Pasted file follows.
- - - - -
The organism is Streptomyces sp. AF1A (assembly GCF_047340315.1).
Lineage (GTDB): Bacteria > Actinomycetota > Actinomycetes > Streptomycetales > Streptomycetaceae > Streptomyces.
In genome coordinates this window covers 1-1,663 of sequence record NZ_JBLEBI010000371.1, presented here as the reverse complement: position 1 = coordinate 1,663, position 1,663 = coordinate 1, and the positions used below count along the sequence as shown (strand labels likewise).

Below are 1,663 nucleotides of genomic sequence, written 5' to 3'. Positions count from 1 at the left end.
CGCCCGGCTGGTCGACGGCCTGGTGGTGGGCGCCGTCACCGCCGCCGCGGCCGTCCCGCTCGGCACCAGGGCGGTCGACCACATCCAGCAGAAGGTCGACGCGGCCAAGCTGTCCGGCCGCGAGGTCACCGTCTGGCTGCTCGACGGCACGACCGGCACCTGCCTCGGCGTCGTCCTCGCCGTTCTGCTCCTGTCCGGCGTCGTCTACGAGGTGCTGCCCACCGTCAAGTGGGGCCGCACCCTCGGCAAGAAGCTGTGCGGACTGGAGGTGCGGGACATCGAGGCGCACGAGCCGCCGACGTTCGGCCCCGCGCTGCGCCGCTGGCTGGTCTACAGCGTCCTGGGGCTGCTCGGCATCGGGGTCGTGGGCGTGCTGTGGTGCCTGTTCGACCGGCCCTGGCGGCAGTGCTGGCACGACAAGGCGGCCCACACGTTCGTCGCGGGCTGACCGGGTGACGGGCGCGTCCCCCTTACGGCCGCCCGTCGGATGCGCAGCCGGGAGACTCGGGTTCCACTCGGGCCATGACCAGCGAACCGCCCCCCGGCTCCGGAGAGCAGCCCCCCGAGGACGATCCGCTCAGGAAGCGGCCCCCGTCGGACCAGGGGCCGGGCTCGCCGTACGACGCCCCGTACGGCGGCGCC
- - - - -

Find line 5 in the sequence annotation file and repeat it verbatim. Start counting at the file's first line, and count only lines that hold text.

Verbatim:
CGCCCGGCTGGTCGACGGCCTGGTGGTGGGCGCCGTCACCGCCGCCGCGGCCGTCCCGCTCGGCACCAGGGCGGTCGACCACATCCAGCAGAAGGTCGACGCGGCCAAGCTGTCCGGCCGCGAGGTCACCGTCTGGCTGCTCGACGGCACGACCGGCACCTGCCTCGGCGTCGTCCTCGCCGTTCTGCTCCTGTCCGGCGTCGTCTACGAGGTGCTGCCCACCGTCAAGTGGGGCCGCACCCTCGGCAAGAAGCTGTGCGGACTGGAGGTGCGGGACATCGAGGCGCACGAGCCGCCGACGTTCGGCCCCGCGCTGCGCCGCTGGCTGGTCTACAGCGTCCTGGGGCTGCTCGGCATCGGGGTCGTGGGCGTGCTGTGGTGCCTGTTCGACCGGCCCTGGCGGCAGTGCTGGCACGACAAGGCGGCCCACACGTTCGTCGCGGGCTGACCGGGTGACGGGCGCGTCCCCCTTACGGCCGCCCGTCGGATGCGCAGCCGGGAGACTCGGGTTCCACTCGGGCCATGACCAGCGAACCGCCCCCCGGCTCCGGAGAGCAGCCCCCCGAGGACGATCCGCTCAGGAAGCGGCCCCCGTCGGACCAGGGGCCGGGCTCGCCGTACGACGCCCCGTACGGCGGCGCC